A recent Research Article published by Chiara Gabella (CG), SIB Swiss Institute of Bioinformatics, and colleagues explored how best to fund knowledgebases, which are relied on by many life scientists as highly accurate and reliable sources of scientific information. There are many questions about how to fund these, in her article Chiara uses UniProtKB as a case study, a knowledgebase run by the UniProt Consortium – a collaboration between the European Bioinformatics Institute (EMBL-EBI), the SIB Swiss Institute of Bioinformatics and the Protein Information Resource (PIR). Chiara’s article was openly reviewed by Helen Berman (HB), Rutgers, The State University of New Jersey, who also works on a knowledge base – the RCSB Protein Data Bank.
https://meta.wikimedia.org/wiki/Grants:Project/ScienceSource … will use millions of entries in #wikidata to annotate biomedical articles to help #Wikimedicine create critical reviews 2/n https://twitter.com/petermurrayrust/status/960831876528295936 …
Happy to share #OSCAR, a free-text search interface for SPARQL endpoints: https://w3id.org/people/essepuntato/papers/oscar-savesd2018.html …. Developed for #OpenCitations ( http://opencitations.net/search ), it’s customisable for working w/ other SPARQL endpoints – @wikidata (cc @Wikicite) and @scholarData examples in the paper
The new podcast is here, and just in time for your commute. Don’t miss a chance to hear from Ruth Pickering about how @DoYewno is helping others uncover the undiscovered faster with AI and neural networking. https://blog.outsellinc.com/uncovering-the-undiscovered-faster-with-ai-and-neural-networking-e02eb28dc1b3 …
In a guest post for OJB, Barbara Maseda looks at how the media has used text-as-data to cover State of the Union addresses over the last decade. Continue reading “Text-as-data journalism? Highlights from a decade of SOTU speech coverage”
The topic of open citations was presented at the PIDapalooza conference and represents a third component in the increasing corpus of open scientific information.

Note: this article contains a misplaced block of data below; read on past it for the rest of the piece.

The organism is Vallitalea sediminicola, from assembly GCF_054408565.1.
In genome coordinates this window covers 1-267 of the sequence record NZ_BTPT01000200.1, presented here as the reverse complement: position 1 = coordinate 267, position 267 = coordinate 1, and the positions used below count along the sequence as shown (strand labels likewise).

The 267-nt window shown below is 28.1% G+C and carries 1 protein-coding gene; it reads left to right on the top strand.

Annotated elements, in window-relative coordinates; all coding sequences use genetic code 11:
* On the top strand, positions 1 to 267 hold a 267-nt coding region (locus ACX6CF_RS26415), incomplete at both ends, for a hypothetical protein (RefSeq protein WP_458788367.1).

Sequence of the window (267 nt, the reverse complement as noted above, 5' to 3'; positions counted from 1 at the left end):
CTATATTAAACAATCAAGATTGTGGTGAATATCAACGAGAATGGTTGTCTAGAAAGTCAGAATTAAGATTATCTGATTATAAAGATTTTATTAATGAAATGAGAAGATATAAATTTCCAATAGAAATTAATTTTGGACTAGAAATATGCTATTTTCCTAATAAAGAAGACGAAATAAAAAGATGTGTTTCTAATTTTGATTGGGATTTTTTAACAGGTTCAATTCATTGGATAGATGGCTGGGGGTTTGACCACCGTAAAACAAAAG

The Shinano Mainichi Shimbun, a regional Japanese newspaper, is incorporating artifical intelligence into the newsroom and using it to write summaries. Read more about the new technology.
Okay, it’s a fortnightly review. I wasn’t around last Friday.
We start with a couple of interactives built by the unit. The first was to go with the newly-released Welsh colour-banded school ratings. It didn’t aim to do much: just let parents find their children’s school, and ones nearby, as quickly as possible, and see their results. Continue reading “Trinity Mirror data unit weekly review: why simple interactives are often the best”
Community input requested! We are planning FORCE2018 and looking for your input on dates/speakers/scope. Let us know your ideas: https://goo.gl/forms/WMmbiIkEVoORvVgZ2 …
© Pexels/Lukas – CC0
The media industry has been disrupted. Falling advertising revenues make many publishers anxiously eye their balance sheets. Especially small outlets are struggling. As a consequence, many of them are hesitant to invest in data journalism, fearing that it would lead to additional costs. Continue reading “Bigger is not always better: Data journalism for small newsrooms”
On the technology behind the remarkable collaboration that advanced open #annotation for everyone and integrated @hypothes_is into @eLife with @ORCID_Org authentication, moderation, a dedicated eLife annotation layer, customized UX and more https://elifesciences.org/labs/3f85f8c2/enabling-scientific-discussion-on-elife-with-hypothesis … pic.twitter.com/4dimoFEZQA
Would you care if a story you read in a newspaper or online was “written” by a machine rather than a stressed-out hack? Would you even be able to tell the difference? Welcome to the world of “robo journalism” – and it’s coming faster than you think.
The looming ePrivacy Regulation is creating a new battleground in Europe: the race to own consumer login systems, for better or worse.
When and how publishers arrive there depends on their business models and markets. But in Germany, the login strategy is a tactic many are adopting to ensure their business’ sustainability, should they have to abide by the proposed ePrivacy law and gain consumer consent for all cookie use. Continue reading “With ePrivacy looming, German publishers scramble to get users logged in”
Some folk are confused, but OpenCitations and the Initiative for Open Citations, despite the similarity of their names, are two distinct organizations.
OpenCitations (http://opencitations.net) is an open scholarly infrastructure organization directed by Silvio Peroni and myself, and its primary purpose is to host and build the OpenCitations Corpus (OCC), an RDF database of scholarly citation data that now contains almost 13 million citation links. Continue reading “OpenCitations and the Initiative for Open Citations: A Clarification”
With so much broken by the Internet, we may be moving into a mode of fixing things. Are open citations part of the solution, or more of the problem?
The post Fixing Instead of Breaking, Part One — Open Citations appeared first on The Scholarly Kitchen.